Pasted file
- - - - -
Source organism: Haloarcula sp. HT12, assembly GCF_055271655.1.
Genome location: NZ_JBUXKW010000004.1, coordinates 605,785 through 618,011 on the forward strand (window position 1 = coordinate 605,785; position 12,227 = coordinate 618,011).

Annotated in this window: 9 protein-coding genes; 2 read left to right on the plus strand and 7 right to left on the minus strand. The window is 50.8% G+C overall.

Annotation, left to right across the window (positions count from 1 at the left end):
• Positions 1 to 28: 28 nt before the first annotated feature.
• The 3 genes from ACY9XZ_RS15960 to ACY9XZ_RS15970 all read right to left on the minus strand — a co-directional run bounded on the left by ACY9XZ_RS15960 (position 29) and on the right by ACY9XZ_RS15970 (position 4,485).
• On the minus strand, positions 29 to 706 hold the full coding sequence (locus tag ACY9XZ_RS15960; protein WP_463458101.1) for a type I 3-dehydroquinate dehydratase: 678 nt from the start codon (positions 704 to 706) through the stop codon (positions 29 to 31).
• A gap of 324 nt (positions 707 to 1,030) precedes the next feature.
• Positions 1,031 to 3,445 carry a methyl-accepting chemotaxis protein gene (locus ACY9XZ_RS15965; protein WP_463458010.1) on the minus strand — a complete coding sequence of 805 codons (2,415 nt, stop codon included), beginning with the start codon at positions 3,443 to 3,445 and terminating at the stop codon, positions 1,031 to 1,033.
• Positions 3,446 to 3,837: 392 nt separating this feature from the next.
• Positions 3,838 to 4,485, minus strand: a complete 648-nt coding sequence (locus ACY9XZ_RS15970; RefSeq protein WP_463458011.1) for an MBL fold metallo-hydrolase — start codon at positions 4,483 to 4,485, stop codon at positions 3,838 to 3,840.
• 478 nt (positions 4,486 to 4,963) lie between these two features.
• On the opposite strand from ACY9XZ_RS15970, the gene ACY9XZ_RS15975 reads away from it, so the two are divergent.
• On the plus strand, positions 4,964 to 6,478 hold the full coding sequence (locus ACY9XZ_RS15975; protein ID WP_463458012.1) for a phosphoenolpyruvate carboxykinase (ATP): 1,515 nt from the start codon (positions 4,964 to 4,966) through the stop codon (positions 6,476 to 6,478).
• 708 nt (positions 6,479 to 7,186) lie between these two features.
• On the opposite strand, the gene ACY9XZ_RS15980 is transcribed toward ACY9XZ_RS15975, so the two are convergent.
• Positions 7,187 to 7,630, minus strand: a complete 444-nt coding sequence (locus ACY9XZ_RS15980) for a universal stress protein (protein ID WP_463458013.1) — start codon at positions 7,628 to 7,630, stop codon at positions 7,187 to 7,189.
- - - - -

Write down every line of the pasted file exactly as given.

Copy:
Source organism: Haloarcula sp. HT12, assembly GCF_055271655.1.
Genome location: NZ_JBUXKW010000004.1, coordinates 605,785 through 618,011 on the forward strand (window position 1 = coordinate 605,785; position 12,227 = coordinate 618,011).

Annotated in this window: 9 protein-coding genes; 2 read left to right on the plus strand and 7 right to left on the minus strand. The window is 50.8% G+C overall.

Annotation, left to right across the window (positions count from 1 at the left end):
• Positions 1 to 28: 28 nt before the first annotated feature.
• The 3 genes from ACY9XZ_RS15960 to ACY9XZ_RS15970 all read right to left on the minus strand — a co-directional run bounded on the left by ACY9XZ_RS15960 (position 29) and on the right by ACY9XZ_RS15970 (position 4,485).
• On the minus strand, positions 29 to 706 hold the full coding sequence (locus tag ACY9XZ_RS15960; protein WP_463458101.1) for a type I 3-dehydroquinate dehydratase: 678 nt from the start codon (positions 704 to 706) through the stop codon (positions 29 to 31).
• A gap of 324 nt (positions 707 to 1,030) precedes the next feature.
• Positions 1,031 to 3,445 carry a methyl-accepting chemotaxis protein gene (locus ACY9XZ_RS15965; protein WP_463458010.1) on the minus strand — a complete coding sequence of 805 codons (2,415 nt, stop codon included), beginning with the start codon at positions 3,443 to 3,445 and terminating at the stop codon, positions 1,031 to 1,033.
• Positions 3,446 to 3,837: 392 nt separating this feature from the next.
• Positions 3,838 to 4,485, minus strand: a complete 648-nt coding sequence (locus ACY9XZ_RS15970; RefSeq protein WP_463458011.1) for an MBL fold metallo-hydrolase — start codon at positions 4,483 to 4,485, stop codon at positions 3,838 to 3,840.
• 478 nt (positions 4,486 to 4,963) lie between these two features.
• On the opposite strand from ACY9XZ_RS15970, the gene ACY9XZ_RS15975 reads away from it, so the two are divergent.
• On the plus strand, positions 4,964 to 6,478 hold the full coding sequence (locus ACY9XZ_RS15975; protein ID WP_463458012.1) for a phosphoenolpyruvate carboxykinase (ATP): 1,515 nt from the start codon (positions 4,964 to 4,966) through the stop codon (positions 6,476 to 6,478).
• 708 nt (positions 6,479 to 7,186) lie between these two features.
• On the opposite strand, the gene ACY9XZ_RS15980 is transcribed toward ACY9XZ_RS15975, so the two are convergent.
• Positions 7,187 to 7,630, minus strand: a complete 444-nt coding sequence (locus ACY9XZ_RS15980) for a universal stress protein (protein ID WP_463458013.1) — start codon at positions 7,628 to 7,630, stop codon at positions 7,187 to 7,189.